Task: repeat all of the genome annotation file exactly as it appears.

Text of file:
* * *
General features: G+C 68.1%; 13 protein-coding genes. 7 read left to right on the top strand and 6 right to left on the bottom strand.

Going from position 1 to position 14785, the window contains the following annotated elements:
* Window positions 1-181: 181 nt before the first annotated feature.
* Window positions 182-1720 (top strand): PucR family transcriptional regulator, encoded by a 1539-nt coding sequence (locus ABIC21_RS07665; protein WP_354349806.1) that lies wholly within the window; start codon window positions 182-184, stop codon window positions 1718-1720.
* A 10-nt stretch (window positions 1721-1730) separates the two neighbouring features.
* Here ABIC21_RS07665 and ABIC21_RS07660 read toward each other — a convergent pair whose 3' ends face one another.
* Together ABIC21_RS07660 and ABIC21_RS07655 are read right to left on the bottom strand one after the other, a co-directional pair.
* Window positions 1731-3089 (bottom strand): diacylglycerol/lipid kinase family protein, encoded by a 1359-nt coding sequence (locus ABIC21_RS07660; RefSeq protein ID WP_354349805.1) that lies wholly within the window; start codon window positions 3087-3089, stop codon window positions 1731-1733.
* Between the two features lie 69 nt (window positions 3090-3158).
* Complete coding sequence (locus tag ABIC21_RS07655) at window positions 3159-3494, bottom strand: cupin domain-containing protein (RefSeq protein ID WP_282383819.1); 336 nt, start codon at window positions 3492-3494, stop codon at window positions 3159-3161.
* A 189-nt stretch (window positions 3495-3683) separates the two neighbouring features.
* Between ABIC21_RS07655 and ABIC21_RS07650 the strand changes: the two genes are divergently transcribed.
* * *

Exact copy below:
General features: G+C 68.1%; 13 protein-coding genes. 7 read left to right on the top strand and 6 right to left on the bottom strand.

Going from position 1 to position 14785, the window contains the following annotated elements:
* Window positions 1-181: 181 nt before the first annotated feature.
* Window positions 182-1720 (top strand): PucR family transcriptional regulator, encoded by a 1539-nt coding sequence (locus ABIC21_RS07665; protein WP_354349806.1) that lies wholly within the window; start codon window positions 182-184, stop codon window positions 1718-1720.
* A 10-nt stretch (window positions 1721-1730) separates the two neighbouring features.
* Here ABIC21_RS07665 and ABIC21_RS07660 read toward each other — a convergent pair whose 3' ends face one another.
* Together ABIC21_RS07660 and ABIC21_RS07655 are read right to left on the bottom strand one after the other, a co-directional pair.
* Window positions 1731-3089 (bottom strand): diacylglycerol/lipid kinase family protein, encoded by a 1359-nt coding sequence (locus ABIC21_RS07660; RefSeq protein ID WP_354349805.1) that lies wholly within the window; start codon window positions 3087-3089, stop codon window positions 1731-1733.
* Between the two features lie 69 nt (window positions 3090-3158).
* Complete coding sequence (locus tag ABIC21_RS07655) at window positions 3159-3494, bottom strand: cupin domain-containing protein (RefSeq protein ID WP_282383819.1); 336 nt, start codon at window positions 3492-3494, stop codon at window positions 3159-3161.
* A 189-nt stretch (window positions 3495-3683) separates the two neighbouring features.
* Between ABIC21_RS07655 and ABIC21_RS07650 the strand changes: the two genes are divergently transcribed.